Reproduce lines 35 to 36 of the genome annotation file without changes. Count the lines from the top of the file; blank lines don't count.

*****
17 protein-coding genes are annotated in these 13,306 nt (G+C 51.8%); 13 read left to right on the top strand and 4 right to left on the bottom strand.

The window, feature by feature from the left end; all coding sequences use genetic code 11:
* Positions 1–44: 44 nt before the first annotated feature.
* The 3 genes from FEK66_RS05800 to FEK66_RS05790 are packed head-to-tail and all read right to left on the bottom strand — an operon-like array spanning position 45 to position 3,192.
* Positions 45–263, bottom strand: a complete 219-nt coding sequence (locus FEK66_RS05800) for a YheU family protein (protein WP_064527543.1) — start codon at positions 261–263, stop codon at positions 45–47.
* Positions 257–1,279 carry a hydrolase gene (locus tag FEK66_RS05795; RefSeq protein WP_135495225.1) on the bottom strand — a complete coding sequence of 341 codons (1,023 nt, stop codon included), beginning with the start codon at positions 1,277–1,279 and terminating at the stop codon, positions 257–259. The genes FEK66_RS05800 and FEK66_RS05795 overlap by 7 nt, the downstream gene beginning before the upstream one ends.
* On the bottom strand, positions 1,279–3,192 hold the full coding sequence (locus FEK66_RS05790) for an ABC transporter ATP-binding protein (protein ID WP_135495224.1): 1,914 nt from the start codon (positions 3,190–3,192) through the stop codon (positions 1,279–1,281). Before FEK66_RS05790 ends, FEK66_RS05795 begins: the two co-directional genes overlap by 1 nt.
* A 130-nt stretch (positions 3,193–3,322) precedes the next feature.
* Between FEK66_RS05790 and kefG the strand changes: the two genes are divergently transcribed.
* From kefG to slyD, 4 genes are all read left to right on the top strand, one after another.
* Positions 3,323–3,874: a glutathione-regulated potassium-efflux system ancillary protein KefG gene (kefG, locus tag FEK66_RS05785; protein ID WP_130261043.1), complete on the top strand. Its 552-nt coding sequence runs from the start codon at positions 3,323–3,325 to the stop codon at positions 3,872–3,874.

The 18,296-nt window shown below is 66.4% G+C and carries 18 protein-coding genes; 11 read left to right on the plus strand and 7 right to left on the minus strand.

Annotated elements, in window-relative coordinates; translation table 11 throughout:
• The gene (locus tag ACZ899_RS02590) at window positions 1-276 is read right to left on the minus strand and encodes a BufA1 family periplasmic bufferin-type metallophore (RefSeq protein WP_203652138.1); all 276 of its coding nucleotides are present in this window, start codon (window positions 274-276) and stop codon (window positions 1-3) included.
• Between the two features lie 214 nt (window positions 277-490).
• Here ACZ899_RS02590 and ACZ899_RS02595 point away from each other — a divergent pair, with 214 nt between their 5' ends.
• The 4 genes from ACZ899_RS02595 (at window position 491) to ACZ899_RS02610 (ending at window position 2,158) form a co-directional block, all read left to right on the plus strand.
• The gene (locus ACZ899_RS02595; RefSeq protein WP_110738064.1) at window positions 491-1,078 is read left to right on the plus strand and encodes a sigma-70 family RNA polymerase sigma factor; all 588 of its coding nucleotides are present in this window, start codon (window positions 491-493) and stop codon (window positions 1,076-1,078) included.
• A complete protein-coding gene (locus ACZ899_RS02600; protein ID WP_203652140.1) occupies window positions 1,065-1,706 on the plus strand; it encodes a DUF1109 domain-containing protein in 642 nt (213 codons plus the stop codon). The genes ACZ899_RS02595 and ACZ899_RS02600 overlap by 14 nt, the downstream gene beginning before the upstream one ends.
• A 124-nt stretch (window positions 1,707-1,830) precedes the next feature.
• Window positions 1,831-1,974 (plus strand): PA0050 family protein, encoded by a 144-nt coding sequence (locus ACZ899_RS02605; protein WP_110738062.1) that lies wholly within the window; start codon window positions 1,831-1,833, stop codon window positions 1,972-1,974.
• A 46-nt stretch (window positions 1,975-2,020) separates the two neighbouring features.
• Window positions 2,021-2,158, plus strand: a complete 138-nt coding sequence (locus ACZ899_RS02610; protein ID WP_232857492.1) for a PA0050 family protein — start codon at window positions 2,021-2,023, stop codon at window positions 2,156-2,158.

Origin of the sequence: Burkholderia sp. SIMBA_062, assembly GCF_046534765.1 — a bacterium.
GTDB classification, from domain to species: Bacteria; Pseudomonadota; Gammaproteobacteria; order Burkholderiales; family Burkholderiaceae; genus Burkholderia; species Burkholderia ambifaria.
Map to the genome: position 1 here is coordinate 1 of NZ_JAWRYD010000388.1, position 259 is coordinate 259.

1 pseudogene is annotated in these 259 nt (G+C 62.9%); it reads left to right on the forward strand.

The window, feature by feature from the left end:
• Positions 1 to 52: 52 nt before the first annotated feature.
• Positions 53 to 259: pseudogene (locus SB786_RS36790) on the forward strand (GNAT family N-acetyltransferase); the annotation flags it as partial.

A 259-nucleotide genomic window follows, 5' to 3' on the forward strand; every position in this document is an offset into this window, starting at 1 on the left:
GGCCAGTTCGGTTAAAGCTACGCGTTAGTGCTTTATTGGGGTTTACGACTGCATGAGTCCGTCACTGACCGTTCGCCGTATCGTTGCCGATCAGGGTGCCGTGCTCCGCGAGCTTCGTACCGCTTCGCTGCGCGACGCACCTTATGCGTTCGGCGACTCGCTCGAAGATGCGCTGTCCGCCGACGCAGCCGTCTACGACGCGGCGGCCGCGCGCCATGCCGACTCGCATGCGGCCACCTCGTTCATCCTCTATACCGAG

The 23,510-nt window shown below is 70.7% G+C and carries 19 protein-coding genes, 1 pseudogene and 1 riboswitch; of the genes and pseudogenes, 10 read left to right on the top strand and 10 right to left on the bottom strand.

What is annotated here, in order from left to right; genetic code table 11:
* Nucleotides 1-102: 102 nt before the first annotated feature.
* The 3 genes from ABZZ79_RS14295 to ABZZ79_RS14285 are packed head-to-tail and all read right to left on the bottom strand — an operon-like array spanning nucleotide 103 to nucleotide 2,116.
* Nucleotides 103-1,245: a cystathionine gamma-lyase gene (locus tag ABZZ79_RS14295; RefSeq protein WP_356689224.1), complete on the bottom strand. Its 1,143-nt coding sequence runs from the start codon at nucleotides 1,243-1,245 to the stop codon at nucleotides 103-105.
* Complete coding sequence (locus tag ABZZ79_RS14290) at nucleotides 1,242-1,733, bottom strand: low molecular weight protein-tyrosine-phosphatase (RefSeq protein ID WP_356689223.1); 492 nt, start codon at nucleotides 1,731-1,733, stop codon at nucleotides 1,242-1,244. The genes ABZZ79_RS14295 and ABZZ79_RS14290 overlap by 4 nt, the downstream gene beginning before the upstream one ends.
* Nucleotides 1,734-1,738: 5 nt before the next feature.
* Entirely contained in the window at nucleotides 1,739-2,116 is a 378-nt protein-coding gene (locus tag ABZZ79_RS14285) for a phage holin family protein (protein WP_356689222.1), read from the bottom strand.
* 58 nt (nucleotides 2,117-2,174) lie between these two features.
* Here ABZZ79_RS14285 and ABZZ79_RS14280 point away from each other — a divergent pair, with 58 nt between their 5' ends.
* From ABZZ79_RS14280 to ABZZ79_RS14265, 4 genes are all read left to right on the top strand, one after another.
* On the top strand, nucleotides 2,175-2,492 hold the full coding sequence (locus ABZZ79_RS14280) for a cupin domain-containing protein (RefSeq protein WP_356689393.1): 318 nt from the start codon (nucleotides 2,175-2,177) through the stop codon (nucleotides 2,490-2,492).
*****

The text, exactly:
* Nucleotides 1-102: 102 nt before the first annotated feature.
* The 3 genes from ABZZ79_RS14295 to ABZZ79_RS14285 are packed head-to-tail and all read right to left on the bottom strand — an operon-like array spanning nucleotide 103 to nucleotide 2,116.